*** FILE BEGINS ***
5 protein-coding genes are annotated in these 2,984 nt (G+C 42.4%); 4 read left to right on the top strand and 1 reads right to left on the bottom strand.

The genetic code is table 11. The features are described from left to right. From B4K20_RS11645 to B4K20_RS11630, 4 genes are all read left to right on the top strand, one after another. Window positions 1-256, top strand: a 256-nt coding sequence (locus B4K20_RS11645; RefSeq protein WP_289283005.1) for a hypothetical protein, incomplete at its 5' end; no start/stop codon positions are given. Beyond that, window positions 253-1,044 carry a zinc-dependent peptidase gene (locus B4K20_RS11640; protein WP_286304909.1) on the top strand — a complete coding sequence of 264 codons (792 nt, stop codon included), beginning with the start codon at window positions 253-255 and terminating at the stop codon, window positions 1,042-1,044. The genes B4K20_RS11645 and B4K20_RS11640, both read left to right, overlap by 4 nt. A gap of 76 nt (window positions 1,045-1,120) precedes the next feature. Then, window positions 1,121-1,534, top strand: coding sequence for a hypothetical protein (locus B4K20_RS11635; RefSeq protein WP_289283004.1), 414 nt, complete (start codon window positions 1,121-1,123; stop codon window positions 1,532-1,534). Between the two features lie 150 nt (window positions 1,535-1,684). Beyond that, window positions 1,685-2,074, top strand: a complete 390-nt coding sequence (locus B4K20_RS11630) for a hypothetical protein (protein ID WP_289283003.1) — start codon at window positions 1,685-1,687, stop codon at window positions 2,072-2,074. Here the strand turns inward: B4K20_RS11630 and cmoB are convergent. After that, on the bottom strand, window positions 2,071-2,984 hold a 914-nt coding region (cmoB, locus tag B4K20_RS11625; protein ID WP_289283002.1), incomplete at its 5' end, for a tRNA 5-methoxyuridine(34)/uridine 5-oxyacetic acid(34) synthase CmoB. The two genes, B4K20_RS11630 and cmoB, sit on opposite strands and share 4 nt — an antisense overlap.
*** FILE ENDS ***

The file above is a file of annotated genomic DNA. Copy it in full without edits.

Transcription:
5 protein-coding genes are annotated in these 2,984 nt (G+C 42.4%); 4 read left to right on the top strand and 1 reads right to left on the bottom strand.

The genetic code is table 11. The features are described from left to right. From B4K20_RS11645 to B4K20_RS11630, 4 genes are all read left to right on the top strand, one after another. Window positions 1-256, top strand: a 256-nt coding sequence (locus B4K20_RS11645; RefSeq protein WP_289283005.1) for a hypothetical protein, incomplete at its 5' end; no start/stop codon positions are given. Beyond that, window positions 253-1,044 carry a zinc-dependent peptidase gene (locus B4K20_RS11640; protein WP_286304909.1) on the top strand — a complete coding sequence of 264 codons (792 nt, stop codon included), beginning with the start codon at window positions 253-255 and terminating at the stop codon, window positions 1,042-1,044. The genes B4K20_RS11645 and B4K20_RS11640, both read left to right, overlap by 4 nt. A gap of 76 nt (window positions 1,045-1,120) precedes the next feature. Then, window positions 1,121-1,534, top strand: coding sequence for a hypothetical protein (locus B4K20_RS11635; RefSeq protein WP_289283004.1), 414 nt, complete (start codon window positions 1,121-1,123; stop codon window positions 1,532-1,534). Between the two features lie 150 nt (window positions 1,535-1,684). Beyond that, window positions 1,685-2,074, top strand: a complete 390-nt coding sequence (locus B4K20_RS11630) for a hypothetical protein (protein ID WP_289283003.1) — start codon at window positions 1,685-1,687, stop codon at window positions 2,072-2,074. Here the strand turns inward: B4K20_RS11630 and cmoB are convergent. After that, on the bottom strand, window positions 2,071-2,984 hold a 914-nt coding region (cmoB, locus tag B4K20_RS11625; protein ID WP_289283002.1), incomplete at its 5' end, for a tRNA 5-methoxyuridine(34)/uridine 5-oxyacetic acid(34) synthase CmoB. The two genes, B4K20_RS11630 and cmoB, sit on opposite strands and share 4 nt — an antisense overlap.